Setting Up a Cluster
There are many ways to set up a Kubernetes cluster. Kubernetes can run on bare metal, on Google Container engine, on AWS, on bare metal (with Linux), and locally on any OS using virtual machines. For the purpose of this article, I created a cluster of one master and two minions using the CoreOS OSX GUI k8s Cluster. On Mac OS X it provides a nice little menu where you can access many cluster management tools.
Follow the instructions and you’ll be good to go in no time.
If you’re not using Mac OSX or just don’t care much for GUI, you can use this project to set up a test cluster in a Vagrant VM.
I will use the command line from now on.
The kubectl Command-Line Tool
kubectl is the Swiss Army knife of Kubernetes. You can fully control and manage your cluster from the comfort of your console using nothing but kubectl.
Here is the list of commands:
get Display one or many resources
describe Show details of a specific resource
create Create a resource by filename or stdin
update Update a resource by filename or stdin.
delete Delete a resource by filename, stdin, resource and ID, or by resources and label selector.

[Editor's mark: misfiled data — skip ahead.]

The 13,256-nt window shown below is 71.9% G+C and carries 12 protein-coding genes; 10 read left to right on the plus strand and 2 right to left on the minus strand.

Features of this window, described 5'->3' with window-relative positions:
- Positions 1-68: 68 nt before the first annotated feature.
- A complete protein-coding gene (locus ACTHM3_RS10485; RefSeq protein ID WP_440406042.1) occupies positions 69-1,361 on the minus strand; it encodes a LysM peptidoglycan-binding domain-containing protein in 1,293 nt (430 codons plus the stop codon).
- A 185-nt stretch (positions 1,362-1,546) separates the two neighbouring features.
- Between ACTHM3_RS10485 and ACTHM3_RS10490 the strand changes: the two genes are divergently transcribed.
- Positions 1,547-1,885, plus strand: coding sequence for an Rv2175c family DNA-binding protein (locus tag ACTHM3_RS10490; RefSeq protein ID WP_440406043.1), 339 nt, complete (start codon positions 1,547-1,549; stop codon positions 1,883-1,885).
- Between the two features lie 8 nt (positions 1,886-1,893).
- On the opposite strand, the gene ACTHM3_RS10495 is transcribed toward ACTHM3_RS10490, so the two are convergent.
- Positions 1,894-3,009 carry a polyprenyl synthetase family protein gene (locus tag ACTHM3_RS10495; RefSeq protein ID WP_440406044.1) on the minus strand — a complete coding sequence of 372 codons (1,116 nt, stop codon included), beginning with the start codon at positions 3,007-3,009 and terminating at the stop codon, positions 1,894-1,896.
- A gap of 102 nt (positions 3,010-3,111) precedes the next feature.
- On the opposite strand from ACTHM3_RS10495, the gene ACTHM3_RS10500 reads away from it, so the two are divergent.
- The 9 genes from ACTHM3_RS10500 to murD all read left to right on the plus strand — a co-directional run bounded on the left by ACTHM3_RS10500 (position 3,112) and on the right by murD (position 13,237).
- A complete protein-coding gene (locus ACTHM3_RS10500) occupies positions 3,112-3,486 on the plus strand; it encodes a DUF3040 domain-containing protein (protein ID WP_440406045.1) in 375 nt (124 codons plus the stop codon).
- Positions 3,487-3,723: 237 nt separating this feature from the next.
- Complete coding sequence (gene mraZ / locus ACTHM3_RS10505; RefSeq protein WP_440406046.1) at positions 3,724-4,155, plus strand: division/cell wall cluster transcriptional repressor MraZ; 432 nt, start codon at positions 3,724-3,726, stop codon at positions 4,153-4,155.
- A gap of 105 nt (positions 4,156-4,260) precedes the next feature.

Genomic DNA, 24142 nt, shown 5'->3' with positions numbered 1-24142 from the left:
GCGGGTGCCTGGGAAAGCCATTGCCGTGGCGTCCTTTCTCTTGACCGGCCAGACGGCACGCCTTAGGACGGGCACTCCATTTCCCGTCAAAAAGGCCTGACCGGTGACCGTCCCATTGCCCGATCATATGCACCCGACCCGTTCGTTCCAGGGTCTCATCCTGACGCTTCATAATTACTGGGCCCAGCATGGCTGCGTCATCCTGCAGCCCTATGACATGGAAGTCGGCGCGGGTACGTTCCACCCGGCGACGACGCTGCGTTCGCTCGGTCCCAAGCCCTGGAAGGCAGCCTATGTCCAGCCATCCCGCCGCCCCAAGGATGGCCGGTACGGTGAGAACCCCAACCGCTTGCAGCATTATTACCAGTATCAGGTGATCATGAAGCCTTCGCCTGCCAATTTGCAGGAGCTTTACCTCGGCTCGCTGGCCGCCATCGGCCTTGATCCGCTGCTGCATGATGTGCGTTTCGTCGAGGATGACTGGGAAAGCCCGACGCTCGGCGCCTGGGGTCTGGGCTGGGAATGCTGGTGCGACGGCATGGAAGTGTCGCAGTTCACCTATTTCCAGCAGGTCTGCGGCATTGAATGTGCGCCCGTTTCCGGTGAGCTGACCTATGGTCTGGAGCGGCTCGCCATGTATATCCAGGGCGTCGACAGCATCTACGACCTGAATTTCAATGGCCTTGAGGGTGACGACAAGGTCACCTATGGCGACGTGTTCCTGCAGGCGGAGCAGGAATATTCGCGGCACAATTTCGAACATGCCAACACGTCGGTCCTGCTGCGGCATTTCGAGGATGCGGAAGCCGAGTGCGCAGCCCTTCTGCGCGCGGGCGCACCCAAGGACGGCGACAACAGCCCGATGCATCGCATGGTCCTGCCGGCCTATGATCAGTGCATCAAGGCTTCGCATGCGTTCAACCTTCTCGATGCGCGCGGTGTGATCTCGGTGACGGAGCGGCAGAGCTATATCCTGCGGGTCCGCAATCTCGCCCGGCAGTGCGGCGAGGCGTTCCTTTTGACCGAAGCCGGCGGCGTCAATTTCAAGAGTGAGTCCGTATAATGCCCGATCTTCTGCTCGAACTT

namespace SUPERCEDED: Set and view the current Kubernetes namespace
log Print the logs for a container in a pod.
rolling-update Perform a rolling update of the given ReplicationController.
resize Set a new size for a Replication Controller.
exec Execute a command in a container.
port-forward Forward one or more local ports to a pod.
proxy Run a proxy to the Kubernetes API server
run-container Run a particular image on the cluster.
stop Gracefully shut down a resource by id or filename.
expose Take a replicated application and expose it as Kubernetes Service
label Update the labels on a resource
config config modifies kubeconfig files
cluster-info Display cluster info
api-versions Print available API versions.
version Print the client and server version information.
help Help about any command